16) Iced Tea/Sweet Tea – Here in the South–it’s all about sweet tea! Now I like mine half and half since all of my tooth decay issues are coming to light–but iced tea on a hot day is a sweet treat!
17) Gumbo – Okay–spicy soup on a hot day works! I don’t know why–it just does! Adding shrimp and sausage and onions and peppers in a roux-based spicy chicken broth– just FABULOUS!!
18) Juice-cicles/Popsicles – Of course the normal summertime treat of ages gone by is STILL a hot (cold!) commodity! 🙂 And we love to make our own juice or lemonade frozen pops in the freezer–the kids love to help–and the frozen treat on a hot day outside is wonderful!
19) Fried Chicken Tenders/Nuggets/Wings – Fried chicken in the hot heat—bring it on! Whatever form….again, salty, tender, wonderful!!
20) Coleslaw/Potato/Macaroni Salads – If soups need to be spicy broth-based, in summer especially–side dishes or quick snacks need to be covered in creamy yumminess!

I hope these ideas are helpful–please feel free to add on! I’d love it! And most importantly–Stay cool, everyone!

Have a favorite cold or easy summer dish?  What do you crave when the weather is 100+?  Please share in the comments.

 Posted by on July 27, 2012 General, Ruly Ruth Tagged with: , ,
Jun 052012
 

"Children from school No. 2 in the Italian district Terrace nr. GeneSt. Many of these children spend their summer vacations in the canning and fruit picking settlements where their parents go to work during the season." Feb. 8, 1910, Buffalo, N.Y. Photo by Lewis Wickes Hine. From the Library of Congress Prints and Photographs Division.

As you may have noticed, I missed posting entirely last week! I have not yet recapped April and May nor given you a theme for June.

I don’t know if that has ever happened before in my 2 years of blogging. There is nothing wrong just overly busy. Our home remodeling project has required more of my time than I was planning for and we then had to add on top of that several birthday parties, ballet rehearsals and life in general. It was just too much.

At this time of year, I imagine many parents are in the same boat. While one might imagine that having a summer “off” would be great and relaxing, in practice I don’t think very many parents have time to think in summer, much less relax. Why is it so busy?

For some parents it could be the adjustment to a new schedule. During the school year, things are certainly always busy but there is a predictable routine to it all. Now that school is out (or nearly out), simple things are about to change for many parents. For example, you might be used to making a quick grocery run sans kids in about 20 minutes. The same trip with children might take an hour. It takes more effort to clean and tidy the house when more people are about and more time needs to be spent preparing meals, doing laundry, and driving to activities. Summer vacations consume a lot of time, money and effort. Summer camps and classes do too.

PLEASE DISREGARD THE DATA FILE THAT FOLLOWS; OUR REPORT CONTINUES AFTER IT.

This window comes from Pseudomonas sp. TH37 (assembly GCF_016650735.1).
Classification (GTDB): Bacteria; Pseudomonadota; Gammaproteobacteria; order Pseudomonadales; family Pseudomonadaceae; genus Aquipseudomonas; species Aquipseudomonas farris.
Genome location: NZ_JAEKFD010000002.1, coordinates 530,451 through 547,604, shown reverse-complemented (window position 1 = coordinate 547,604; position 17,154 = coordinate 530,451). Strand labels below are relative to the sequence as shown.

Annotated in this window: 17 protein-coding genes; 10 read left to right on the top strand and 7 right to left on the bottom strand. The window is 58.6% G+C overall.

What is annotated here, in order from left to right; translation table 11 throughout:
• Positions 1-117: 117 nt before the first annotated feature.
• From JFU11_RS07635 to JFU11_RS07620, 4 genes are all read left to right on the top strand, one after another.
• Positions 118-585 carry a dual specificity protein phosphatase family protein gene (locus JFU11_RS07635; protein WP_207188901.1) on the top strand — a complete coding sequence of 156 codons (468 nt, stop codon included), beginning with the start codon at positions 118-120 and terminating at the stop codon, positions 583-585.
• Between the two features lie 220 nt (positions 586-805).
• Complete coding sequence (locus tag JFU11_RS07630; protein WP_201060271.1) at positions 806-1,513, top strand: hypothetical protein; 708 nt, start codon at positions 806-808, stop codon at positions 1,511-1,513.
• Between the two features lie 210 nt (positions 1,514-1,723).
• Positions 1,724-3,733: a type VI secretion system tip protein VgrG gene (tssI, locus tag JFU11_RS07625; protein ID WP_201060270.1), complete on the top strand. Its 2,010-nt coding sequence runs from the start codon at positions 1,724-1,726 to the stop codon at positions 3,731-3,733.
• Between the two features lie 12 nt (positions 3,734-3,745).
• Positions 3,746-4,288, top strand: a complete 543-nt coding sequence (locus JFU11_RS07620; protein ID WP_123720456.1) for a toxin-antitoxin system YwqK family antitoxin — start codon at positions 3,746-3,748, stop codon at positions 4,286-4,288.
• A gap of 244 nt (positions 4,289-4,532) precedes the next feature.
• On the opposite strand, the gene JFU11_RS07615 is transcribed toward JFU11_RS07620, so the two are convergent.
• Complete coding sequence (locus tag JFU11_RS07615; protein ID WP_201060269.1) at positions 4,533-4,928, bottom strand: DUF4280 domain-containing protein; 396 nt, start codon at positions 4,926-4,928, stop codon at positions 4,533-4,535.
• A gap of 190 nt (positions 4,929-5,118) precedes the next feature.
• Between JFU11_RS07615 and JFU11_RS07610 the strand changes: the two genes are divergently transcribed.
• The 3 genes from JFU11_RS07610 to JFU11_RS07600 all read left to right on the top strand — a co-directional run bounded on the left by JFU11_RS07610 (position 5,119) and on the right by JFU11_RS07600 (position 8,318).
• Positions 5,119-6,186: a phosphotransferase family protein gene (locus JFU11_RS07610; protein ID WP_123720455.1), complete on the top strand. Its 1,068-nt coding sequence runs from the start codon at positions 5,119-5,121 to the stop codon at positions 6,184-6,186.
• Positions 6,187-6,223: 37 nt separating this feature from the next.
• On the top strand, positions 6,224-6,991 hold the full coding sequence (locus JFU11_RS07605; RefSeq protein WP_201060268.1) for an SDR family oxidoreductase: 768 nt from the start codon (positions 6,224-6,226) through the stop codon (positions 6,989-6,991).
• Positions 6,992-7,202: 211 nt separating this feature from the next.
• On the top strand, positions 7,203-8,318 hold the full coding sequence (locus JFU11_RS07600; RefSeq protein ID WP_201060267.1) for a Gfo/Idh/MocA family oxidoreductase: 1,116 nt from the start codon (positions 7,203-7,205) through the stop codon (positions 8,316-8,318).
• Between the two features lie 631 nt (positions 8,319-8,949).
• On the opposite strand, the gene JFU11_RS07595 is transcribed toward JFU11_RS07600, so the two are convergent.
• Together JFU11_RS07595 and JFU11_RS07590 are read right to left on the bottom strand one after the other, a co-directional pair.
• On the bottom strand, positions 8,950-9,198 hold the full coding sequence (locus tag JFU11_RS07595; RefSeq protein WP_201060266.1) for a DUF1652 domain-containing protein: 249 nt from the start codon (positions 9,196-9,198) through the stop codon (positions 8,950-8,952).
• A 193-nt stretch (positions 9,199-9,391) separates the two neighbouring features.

In our homeschooling household, summer isn’t really time off but rather an important part of our academic year. It is one of the few times of year when homeschooled students have the opportunity to mix in with other children so for us that means extra effort to socialize and drive to activities and classes. It is also time to start planning curriculum for the fall.

So, after you tally up all the extra demands on your life, it’s no wonder things are busy in summer.

How can you reduce your stress in this situation?

Honestly, all I can answer here is that I don’t know and that if you find out, please tell me! Organization certainly helps but sometimes there isn’t even time to organize. On this point, I am turning to a professional for help, namely Marcia Francois, whose new book Live Organised just came out.

This is on my June reading list. I bought Marcia’s book when she was offering a special promotion where you could get a copy of her eCourse “Break out of overhwhelm.” (If you didn’t know, Marcia is South African and I love her use of the English language.) If anyone needs to “Break out of overwhelm” right now, it is me!

So for June, on my blog I am going to cut myself a bit of slack. My blogging goals are to:

  • Post random odds and ends about things I am organizing in our life lately.
  • Finish up my gardening and summarize the garden-related posts from the last two months.
  • Read and review Marcia Francois’ book and eCourse.

Thank you for reading and sticking with me. Curiously, I think it might be helpful both to myself and to you to keep blogging during the busiest times of my life as that is the time when we really need to put our organizational strategies to the test.

Do you forecast a hectic or relaxed summer for yourself and/or your family? Please share in the comments.

 Posted by on June 5, 2012 General Tagged with: , ,